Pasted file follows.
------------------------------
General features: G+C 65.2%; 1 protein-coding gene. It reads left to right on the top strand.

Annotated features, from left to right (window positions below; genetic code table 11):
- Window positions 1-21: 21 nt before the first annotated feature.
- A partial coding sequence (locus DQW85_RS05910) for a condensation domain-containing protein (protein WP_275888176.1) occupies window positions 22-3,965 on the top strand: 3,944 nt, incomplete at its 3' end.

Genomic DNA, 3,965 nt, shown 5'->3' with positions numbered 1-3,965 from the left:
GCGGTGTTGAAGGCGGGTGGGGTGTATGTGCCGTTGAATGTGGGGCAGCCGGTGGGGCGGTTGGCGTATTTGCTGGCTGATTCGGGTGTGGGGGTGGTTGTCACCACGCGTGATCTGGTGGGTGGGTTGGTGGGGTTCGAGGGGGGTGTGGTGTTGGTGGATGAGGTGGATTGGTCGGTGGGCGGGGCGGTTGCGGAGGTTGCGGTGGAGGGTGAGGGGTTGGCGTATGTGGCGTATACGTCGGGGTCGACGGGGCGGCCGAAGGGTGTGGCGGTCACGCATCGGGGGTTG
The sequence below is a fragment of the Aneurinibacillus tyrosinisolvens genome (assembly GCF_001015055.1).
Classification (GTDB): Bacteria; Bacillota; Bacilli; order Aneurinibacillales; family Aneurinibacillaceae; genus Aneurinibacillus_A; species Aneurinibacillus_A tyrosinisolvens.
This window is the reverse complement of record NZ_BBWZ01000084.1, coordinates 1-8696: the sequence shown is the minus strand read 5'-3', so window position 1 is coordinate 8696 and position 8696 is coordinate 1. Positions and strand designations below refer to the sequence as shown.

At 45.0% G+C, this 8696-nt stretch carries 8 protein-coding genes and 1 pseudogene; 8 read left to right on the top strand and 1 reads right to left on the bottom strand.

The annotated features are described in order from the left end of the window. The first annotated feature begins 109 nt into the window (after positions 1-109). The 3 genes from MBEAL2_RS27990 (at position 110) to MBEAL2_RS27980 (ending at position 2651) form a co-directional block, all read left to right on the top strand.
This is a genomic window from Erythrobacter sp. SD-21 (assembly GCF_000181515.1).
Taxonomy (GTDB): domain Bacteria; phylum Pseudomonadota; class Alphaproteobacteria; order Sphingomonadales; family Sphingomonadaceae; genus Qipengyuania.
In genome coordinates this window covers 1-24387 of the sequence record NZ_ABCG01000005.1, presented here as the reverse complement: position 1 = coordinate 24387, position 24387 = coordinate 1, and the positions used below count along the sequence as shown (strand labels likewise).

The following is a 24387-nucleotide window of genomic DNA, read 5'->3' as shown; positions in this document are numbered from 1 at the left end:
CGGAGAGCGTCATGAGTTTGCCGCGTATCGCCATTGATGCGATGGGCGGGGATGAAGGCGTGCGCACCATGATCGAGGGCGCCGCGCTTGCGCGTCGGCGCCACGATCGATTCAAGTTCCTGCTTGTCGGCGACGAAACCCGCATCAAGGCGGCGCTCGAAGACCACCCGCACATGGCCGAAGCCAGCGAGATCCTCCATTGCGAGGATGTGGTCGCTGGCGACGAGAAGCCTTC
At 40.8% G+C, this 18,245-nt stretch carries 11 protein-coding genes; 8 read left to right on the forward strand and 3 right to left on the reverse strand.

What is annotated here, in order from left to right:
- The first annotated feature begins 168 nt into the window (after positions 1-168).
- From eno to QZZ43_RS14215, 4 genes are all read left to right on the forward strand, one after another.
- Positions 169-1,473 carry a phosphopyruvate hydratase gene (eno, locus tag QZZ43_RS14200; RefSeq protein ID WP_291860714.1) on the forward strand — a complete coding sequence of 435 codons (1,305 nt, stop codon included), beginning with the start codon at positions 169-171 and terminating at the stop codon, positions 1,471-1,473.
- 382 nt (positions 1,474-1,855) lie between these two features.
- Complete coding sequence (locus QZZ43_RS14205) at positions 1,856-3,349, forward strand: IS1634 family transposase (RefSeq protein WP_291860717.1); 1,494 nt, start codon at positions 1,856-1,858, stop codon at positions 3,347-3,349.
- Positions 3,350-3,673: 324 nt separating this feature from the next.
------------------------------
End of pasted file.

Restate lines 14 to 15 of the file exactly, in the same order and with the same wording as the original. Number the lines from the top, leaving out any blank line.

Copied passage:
In genome coordinates this window covers 1-24387 of the sequence record NZ_ABCG01000005.1, presented here as the reverse complement: position 1 = coordinate 24387, position 24387 = coordinate 1, and the positions used below count along the sequence as shown (strand labels likewise).

The following is a 24387-nucleotide window of genomic DNA, read 5'->3' as shown; positions in this document are numbered from 1 at the left end: